The enthusiasm for the law project was beyond all expectation. Ryan put out a call for student volunteers. He expected a handful to respond. Not so. Over 100 volunteered. Next, Ryan turned to the community. They were the people best placed to know if and how such a resource could help. The enthusiasm was equally overwhelming. It was a resounding yes from those in the justice gap. Last came the profession. The student team approached numerous lawyers in an effort to obtain training and support. The response was remarkable; more offers were received than could be taken advantage of. 

We’re not just different in terms of how we came to be; we’re different in terms of what we do and how we do it. Some of what makes us different: 

  • We operate through an independent company called Casus Omissus, which means gap in the law. We are not part of The University of Aberdeen, but we operate in partnership with it.
  • We are a law project, not a law clinic. This is both deliberate and important. Our clinical dimension is where we provide advice and representation. It is vital, but it is just one part of what we do. The other part, the larger part, involves engaging, educating and empowering the community. Our founding principles are clear: ALP should work to reduce the access to justice problem, not just “fire-fight” existing issues.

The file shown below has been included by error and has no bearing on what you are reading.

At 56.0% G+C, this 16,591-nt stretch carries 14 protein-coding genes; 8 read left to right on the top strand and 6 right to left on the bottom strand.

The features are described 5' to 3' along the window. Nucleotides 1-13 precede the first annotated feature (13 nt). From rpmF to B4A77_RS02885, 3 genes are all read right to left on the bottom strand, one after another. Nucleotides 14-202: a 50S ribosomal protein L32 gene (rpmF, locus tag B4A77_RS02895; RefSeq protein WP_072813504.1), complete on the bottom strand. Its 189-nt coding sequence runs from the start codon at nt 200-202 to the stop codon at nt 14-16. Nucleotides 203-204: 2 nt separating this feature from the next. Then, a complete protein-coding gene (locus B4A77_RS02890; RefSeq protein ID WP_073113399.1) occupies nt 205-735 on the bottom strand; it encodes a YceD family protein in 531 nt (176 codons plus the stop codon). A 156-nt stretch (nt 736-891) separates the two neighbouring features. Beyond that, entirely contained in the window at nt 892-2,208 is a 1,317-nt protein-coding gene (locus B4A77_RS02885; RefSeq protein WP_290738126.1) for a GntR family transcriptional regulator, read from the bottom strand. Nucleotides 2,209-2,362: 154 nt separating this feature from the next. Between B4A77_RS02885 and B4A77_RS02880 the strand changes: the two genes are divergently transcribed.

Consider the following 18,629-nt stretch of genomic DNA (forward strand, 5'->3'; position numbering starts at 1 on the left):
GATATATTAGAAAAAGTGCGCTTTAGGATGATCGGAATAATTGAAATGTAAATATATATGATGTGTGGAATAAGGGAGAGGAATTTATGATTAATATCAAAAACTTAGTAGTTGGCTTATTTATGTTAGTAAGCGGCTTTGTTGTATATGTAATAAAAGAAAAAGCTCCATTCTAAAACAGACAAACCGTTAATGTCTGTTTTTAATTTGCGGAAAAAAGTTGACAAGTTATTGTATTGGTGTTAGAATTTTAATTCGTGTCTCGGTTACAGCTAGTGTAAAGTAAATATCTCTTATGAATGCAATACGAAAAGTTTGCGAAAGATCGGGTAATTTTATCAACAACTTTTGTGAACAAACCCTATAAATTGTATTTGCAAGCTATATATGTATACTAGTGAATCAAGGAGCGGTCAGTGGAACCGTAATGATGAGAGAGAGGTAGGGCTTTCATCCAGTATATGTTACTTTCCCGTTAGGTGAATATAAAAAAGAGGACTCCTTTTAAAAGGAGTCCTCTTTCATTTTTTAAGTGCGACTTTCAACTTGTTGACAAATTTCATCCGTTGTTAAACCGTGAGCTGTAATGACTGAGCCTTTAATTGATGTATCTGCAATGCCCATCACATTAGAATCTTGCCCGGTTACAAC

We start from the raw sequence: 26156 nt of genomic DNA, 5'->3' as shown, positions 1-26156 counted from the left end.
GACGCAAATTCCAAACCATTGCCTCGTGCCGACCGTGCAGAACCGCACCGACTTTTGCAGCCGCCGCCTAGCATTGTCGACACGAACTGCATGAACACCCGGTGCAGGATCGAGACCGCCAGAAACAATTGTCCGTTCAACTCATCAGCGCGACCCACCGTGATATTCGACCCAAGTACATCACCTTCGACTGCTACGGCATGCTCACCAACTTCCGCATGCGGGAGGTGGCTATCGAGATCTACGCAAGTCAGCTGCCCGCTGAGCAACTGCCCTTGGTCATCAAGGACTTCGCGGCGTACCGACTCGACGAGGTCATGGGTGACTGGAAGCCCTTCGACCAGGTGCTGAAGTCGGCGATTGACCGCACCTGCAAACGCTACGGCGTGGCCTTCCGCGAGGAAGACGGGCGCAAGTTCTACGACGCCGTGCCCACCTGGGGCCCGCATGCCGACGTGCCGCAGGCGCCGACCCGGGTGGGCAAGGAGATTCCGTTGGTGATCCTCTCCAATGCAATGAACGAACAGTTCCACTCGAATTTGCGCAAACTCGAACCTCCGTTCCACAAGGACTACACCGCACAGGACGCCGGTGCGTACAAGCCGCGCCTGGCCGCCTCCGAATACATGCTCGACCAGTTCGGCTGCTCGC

• We are integrated with the legal profession to an extent that is unprecedented. Lawyers from across the world train, mentor, supervise and donate to ALP.  It’s remarkable and greatly appreciated.    

In its first year of operation ALP met with numerous organisations and individuals. We even made international headlines. Since then it’s been more of the same. Every year we have gone on to do more and more. Highlights include devising and implementing a host of innovative education programmes, appearing before the Scottish Parliament and winning cases that have become reported decisions. As of January 2015, ALP students have met with approximately 1,000 potential clients and represented over 200. But this is only the beginning. We have more people to help, more boundaries to push. 

If you can help us or we can help you, please do get in touch.